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Chicago Fed Letter, No. 22, June 1989
Seventy-five Years
We shall deal with our economic system as it is and as it may be modified, not as it might be if we had a clean sheet of paper to write upon, and step by step we shall make it what it should be.

—Woodrow Wilson, 1913

Woodrow Wilson’s observation on the passage of the Federal Reserve Act is surprisingly apt in 1989. The Federal Reserve System, including the Federal Reserve Bank of Chicago and its peers across the country, has never had “a clean sheet of paper to write upon.” Instead it has had from the beginning to respond to an evolving financial and economic system. As the Bank celebrates its 75th anniversary, a look back at this continuing process may be useful.


The panic of 1907, which occurred in the midst of general prosperity, illustrated one indisputable fact—the U.S. banking system was not meeting the financial needs of the country. Shortcomings included two basic problems—an inelastic currency and immobile reserves. The supply of national bank note currency, tied to government bonds, changed in response to the bond market rather than the needs of business. In addition, bank reserves were scattered throughout the country—banks in 50 different cities served as reserve depositories. Even when reserves were sufficient, it was difficult to move the money where it was most needed.

It was widely agreed that some form of central bank was needed. But, how to structure it? On one side small businesses and the small town and farm population were suspicious of concentrating too much power in the hands of government and bankers. On the other, the most powerful business and banking groups insisted on the need to avoid political interference in central banking.

Representative Carter Glass of Virginia, and H. Parker Willis, an advisor to the House Committee on Banking and Finance, worked through most of 1912 and finished a draft proposal just prior to Wilson’s election as president in November. To their plan for a system of regional Reserve Banks, Wilson added an important balancing feature—a central board to coordinate the work of the regional banks. The central board, a public agency, would be appointed by the president and approved by the Senate. To supply the elastic currency required by the economy, the central bank would rediscount bank notes and issue a new national currency, Federal Reserve notes. National banks would be required to become members of the Federal Reserve System, while banks chartered by the state would have the option of not joining. After much compromise, the bill was passed by Congress on December 23, 1913. The U.S. had a central bank.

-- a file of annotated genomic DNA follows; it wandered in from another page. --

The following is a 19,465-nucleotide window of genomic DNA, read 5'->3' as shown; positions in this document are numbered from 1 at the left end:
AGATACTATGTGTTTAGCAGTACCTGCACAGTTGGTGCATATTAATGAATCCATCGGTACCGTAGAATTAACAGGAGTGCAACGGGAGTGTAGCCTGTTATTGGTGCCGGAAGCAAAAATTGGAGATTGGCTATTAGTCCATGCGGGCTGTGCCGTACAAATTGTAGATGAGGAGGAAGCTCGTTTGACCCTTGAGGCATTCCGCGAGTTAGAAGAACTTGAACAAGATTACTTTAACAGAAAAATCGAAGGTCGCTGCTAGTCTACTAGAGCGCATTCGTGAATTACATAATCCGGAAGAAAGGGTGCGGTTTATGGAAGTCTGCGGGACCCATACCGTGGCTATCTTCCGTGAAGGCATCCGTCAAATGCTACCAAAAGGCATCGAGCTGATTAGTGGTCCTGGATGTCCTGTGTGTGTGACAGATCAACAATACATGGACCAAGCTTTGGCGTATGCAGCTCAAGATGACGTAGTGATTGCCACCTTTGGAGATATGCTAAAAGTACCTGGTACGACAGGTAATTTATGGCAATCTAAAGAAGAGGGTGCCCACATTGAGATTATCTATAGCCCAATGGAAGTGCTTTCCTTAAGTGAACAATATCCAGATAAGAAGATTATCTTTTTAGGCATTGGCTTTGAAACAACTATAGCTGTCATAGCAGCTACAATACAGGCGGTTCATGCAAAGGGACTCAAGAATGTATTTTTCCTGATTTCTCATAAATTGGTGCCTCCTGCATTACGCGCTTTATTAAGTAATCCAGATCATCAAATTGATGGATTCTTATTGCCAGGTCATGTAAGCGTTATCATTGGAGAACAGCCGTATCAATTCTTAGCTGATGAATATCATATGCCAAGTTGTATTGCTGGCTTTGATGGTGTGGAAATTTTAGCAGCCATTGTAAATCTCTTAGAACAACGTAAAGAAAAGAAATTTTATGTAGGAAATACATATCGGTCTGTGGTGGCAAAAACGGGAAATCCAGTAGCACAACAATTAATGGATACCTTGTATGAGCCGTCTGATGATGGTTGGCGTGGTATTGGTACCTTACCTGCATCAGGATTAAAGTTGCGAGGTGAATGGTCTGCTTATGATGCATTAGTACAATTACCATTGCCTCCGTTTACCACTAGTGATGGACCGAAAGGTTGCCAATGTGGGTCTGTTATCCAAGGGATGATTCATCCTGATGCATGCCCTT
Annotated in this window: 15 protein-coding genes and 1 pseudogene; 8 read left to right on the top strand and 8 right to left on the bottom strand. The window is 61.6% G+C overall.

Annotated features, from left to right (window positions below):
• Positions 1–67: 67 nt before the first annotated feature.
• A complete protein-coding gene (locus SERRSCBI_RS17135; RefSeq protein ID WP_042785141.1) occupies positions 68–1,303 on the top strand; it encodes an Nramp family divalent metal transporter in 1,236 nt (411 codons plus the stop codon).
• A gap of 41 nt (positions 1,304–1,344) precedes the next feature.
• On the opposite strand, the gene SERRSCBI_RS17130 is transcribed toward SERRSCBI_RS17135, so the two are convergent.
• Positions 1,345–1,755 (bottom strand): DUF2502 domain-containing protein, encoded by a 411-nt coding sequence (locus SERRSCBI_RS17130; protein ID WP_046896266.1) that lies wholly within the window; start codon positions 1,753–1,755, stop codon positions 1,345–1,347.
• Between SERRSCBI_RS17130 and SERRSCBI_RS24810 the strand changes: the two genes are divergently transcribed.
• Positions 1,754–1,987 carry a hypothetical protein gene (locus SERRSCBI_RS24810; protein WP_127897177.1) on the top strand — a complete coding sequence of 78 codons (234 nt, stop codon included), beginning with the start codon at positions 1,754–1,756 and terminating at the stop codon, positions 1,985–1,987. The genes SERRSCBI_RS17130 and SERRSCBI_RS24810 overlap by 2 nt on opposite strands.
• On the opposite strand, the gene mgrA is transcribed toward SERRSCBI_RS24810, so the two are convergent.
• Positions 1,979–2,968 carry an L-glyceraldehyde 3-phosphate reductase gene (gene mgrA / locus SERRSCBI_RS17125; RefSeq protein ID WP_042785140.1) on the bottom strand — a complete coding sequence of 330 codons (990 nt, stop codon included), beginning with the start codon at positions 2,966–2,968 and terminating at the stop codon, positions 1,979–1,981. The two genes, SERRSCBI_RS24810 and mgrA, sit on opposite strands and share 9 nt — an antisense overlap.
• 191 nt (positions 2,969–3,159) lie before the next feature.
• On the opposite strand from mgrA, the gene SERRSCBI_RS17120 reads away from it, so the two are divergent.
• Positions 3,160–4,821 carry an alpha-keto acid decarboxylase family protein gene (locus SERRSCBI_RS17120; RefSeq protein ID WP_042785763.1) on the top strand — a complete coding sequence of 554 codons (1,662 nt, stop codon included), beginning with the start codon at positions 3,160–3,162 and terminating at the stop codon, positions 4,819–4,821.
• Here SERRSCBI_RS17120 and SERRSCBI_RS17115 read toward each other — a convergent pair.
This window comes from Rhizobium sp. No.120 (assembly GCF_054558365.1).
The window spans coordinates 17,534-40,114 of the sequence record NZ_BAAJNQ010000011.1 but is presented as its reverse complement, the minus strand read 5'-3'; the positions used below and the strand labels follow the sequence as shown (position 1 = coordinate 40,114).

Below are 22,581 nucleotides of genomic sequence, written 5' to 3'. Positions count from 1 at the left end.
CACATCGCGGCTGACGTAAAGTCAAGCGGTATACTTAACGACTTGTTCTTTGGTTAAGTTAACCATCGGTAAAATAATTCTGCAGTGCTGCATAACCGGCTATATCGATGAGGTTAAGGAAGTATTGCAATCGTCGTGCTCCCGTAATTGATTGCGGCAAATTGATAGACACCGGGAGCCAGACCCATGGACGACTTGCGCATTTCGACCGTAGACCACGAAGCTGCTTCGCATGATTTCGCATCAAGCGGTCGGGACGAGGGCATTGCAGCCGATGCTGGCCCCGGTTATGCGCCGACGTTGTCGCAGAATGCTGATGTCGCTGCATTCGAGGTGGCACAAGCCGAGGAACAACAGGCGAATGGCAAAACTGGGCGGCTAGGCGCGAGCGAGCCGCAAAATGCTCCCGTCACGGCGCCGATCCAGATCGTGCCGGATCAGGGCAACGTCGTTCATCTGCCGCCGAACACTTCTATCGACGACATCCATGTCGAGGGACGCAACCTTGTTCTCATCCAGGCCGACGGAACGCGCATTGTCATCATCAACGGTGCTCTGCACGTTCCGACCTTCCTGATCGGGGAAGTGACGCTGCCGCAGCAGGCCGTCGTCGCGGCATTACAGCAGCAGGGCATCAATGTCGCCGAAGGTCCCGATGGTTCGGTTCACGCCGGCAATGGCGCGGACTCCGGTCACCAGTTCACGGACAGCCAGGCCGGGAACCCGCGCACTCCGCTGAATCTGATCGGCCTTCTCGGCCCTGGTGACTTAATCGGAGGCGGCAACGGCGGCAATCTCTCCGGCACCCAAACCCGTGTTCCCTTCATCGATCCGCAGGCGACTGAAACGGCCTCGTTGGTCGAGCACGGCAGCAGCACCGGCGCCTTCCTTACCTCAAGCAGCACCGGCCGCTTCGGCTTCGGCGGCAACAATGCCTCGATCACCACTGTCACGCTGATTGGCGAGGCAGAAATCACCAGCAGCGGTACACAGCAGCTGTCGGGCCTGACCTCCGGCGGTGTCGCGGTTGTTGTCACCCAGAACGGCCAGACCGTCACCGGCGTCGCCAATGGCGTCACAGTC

The Federal Reserve Bank of Chicago, along with the other 11 district Fed banks, opened for business on Monday, November 16, 1914. While the Bank and its 41 employees were ready to carry out their duties, exactly what these would be was to some extent unclear.

Start-up and war

As specified in the Federal Reserve Act, the Bank issued Federal Reserve currency and rediscounted some bank notes. But, with little demand for either function initially, the Chicago Bank focused on developing a check collection system—one of the responsibilities that fell under the vague category of “other purposes” in the preamble of the Federal Reserve Act. Throughout its history the U.S. banking system had been hampered by an inefficient collection process. But a check collection plan faced one basic problem: Many bankers depended on the exchange fees they charged out-of-town banks for check collecting and were reluctant to make changes.

After unsuccessfully trying a voluntary approach, the Federal Reserve instituted a compulsory system for member banks in July 1916. They were required to accept at par a check drawn upon themselves and presented for payment by a Federal Reserve Bank. In spite of some lingering resistance, par collection became standard practice.

When the U.S. declared war on Germany in April 1917, the Reserve Banks were authorized to handle the financial operations associated with the war, including the sale of Liberty bonds. The nationwide goal of the first Liberty Loan drive was to sell $2 billion in bonds—then a staggering amount of money.

Four more Liberty Loan campaigns were undertaken in the next two years. Bond sales for the Seventh District totaled $3.29 billion—the largest subscription per person in any of the Federal Reserve Districts. The Illinois portion of the District alone accounted for $1.45 billion, more than the total U.S. bonded debt in 1916.